better, faster, more
If the Internet is a cultural barometer, everyone I know is obsessed with setting goals (and eating “paleo”). We’re frantically sharing work strategies, mood boards, productivity tips and day-in-the-life schedules that explain how to simultaneously start a business and train for the Tour de France (dope-free, of course).
I set goals, too. I like tough deadlines and I’ve never met a notebook or organizational app that I couldn’t get behind. But what’s the result of all this self-reflection? Maybe we’re getting stuff done (a phrase I’ve come to loathe), but are we getting any better?
To be blunt; am I a better writer today than I was three years ago? I hope so, but I can tell you with complete certainty that I am a better interviewer.
I do a lot of interviews, and I’ve yet to find a technology that can effectively transform my digital voice recordings into legible type. I’ve searched and tested and nothing works – and somewhere along the way, I realized that transcribing is more than a necessary evil.
Hearing a conversation again usually reveals something I missed, and at the very least, deepens my understanding of the story. Listening – repeatedly – to your own voice on tape, however, is a special kind of torture. The recording lays bare every high-pitched giggle, nasal tone and unexpected speech tic. It’s easy to get flustered, right there in the privacy of your own earbuds.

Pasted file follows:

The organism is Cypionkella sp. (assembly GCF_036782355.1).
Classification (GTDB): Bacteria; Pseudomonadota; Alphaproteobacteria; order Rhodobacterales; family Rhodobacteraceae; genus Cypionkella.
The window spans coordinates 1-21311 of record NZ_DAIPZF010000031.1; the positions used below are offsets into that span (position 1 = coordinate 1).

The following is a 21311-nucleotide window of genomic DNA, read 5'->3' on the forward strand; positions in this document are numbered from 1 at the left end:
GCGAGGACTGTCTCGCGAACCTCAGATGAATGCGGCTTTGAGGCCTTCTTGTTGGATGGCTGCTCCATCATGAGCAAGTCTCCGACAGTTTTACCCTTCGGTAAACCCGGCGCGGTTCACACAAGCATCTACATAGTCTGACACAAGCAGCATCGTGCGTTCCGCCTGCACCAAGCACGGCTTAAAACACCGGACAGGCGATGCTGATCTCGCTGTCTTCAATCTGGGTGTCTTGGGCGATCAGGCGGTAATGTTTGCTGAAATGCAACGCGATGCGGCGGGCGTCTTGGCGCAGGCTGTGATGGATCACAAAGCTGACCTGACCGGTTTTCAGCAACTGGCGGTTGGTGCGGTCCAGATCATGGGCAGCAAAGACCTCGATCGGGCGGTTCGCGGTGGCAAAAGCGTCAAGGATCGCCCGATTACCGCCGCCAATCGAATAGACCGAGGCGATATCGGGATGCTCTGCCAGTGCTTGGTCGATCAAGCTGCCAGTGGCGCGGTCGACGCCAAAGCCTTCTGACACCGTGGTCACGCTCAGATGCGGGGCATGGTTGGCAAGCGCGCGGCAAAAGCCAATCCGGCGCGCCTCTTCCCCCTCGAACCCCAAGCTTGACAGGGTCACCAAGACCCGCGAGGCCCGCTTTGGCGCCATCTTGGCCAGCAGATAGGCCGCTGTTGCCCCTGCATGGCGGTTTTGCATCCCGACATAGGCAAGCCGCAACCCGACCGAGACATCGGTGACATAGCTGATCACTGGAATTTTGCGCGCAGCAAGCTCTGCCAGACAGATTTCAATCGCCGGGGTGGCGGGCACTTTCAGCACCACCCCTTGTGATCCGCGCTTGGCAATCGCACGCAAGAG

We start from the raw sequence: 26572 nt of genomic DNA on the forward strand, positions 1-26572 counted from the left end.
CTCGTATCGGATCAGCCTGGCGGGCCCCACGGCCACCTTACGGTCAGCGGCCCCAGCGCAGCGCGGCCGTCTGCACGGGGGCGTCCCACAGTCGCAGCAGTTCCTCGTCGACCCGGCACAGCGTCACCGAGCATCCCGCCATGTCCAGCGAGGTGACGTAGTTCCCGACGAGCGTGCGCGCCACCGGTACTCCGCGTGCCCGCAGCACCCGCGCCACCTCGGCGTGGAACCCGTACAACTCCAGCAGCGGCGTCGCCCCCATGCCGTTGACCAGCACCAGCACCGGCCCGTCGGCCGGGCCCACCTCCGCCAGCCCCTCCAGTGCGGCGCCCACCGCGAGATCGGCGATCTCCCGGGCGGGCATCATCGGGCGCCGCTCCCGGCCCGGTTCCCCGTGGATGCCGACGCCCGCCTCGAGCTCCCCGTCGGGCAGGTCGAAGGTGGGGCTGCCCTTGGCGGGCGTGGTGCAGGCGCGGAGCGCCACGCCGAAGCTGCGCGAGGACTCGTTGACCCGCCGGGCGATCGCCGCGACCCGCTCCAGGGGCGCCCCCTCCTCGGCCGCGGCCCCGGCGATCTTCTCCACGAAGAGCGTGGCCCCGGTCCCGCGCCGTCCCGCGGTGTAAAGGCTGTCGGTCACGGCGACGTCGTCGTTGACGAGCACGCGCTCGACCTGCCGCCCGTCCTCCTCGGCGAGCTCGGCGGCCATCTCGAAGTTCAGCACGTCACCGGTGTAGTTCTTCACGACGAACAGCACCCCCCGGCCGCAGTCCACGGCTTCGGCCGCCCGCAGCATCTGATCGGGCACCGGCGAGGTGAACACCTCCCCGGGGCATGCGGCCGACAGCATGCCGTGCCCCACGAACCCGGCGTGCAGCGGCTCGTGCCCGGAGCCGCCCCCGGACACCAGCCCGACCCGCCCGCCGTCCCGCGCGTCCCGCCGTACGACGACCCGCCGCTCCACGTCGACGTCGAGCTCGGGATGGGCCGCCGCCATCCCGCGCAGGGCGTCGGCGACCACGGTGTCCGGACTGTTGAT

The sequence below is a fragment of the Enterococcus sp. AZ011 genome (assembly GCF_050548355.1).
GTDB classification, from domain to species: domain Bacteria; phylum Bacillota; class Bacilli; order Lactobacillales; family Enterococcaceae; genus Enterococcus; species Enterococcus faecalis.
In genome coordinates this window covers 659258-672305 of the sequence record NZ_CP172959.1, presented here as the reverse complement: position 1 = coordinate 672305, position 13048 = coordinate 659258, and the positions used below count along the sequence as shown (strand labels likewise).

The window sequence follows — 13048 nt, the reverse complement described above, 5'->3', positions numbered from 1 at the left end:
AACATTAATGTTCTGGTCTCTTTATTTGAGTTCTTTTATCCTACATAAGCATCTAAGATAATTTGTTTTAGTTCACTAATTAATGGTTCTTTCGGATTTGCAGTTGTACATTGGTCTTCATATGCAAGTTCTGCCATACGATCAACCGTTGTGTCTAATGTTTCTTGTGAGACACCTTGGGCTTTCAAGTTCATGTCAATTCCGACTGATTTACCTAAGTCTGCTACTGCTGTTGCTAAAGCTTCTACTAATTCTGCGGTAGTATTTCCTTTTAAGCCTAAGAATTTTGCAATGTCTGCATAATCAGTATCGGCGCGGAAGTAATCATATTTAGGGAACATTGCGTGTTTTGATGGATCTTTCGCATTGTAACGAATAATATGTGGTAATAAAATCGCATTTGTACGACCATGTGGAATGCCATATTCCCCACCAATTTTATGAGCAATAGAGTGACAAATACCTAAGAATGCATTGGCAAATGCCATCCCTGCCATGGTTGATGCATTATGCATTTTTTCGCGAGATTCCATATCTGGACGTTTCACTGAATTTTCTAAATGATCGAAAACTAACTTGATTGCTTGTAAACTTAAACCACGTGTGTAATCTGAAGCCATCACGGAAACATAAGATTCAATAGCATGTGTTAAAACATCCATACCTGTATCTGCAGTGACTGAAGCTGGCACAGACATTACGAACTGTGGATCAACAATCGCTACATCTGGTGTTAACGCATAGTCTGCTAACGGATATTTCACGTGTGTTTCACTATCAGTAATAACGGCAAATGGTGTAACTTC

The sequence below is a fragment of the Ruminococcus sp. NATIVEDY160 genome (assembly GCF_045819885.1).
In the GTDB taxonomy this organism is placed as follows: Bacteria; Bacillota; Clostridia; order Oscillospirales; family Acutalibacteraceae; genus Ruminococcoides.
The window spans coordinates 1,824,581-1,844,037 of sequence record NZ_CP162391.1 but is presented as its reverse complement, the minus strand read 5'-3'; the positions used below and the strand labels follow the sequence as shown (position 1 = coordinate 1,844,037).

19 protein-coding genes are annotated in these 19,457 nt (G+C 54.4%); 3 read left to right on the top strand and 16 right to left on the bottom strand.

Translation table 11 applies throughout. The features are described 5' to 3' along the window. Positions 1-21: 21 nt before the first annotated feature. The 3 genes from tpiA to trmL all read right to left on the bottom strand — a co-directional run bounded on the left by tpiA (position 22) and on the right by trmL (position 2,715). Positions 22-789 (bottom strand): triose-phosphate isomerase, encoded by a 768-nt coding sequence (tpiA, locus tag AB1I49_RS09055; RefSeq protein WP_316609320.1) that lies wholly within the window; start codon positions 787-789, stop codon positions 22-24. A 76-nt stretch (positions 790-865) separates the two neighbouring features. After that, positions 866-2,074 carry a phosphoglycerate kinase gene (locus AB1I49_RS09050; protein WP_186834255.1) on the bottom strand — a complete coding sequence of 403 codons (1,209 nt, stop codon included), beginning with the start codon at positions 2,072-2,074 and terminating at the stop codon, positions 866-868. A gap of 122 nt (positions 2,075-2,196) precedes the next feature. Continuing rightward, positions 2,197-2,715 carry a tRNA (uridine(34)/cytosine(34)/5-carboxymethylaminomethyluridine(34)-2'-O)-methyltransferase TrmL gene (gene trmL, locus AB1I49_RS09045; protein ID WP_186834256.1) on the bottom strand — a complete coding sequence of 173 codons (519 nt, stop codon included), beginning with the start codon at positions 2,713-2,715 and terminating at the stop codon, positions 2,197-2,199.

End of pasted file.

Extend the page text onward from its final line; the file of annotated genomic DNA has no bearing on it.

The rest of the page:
During all that tedious typing, though, comes real learning. I realize which questions elicit the best responses and how to make people feel at ease. I also learn when to shut up and get over myself, versus moments where I could actually improve the interaction.
The irritating necessity of transcription has now become my tool for self-improvement. It works – and it makes me wonder what else is possible. Creativity is beautifully messy and intangible, but the skills we use in its service can always be sharpened. Most of us would do well to stop the planning now and then and do some clear-eyed assessment.
I urge you to find ways to measure your progress. Build a personal report card. Score yourself with grace and honesty. Then laugh off your mistakes and chalk it all up to learning.
Now have a drink. You’ve earned it.
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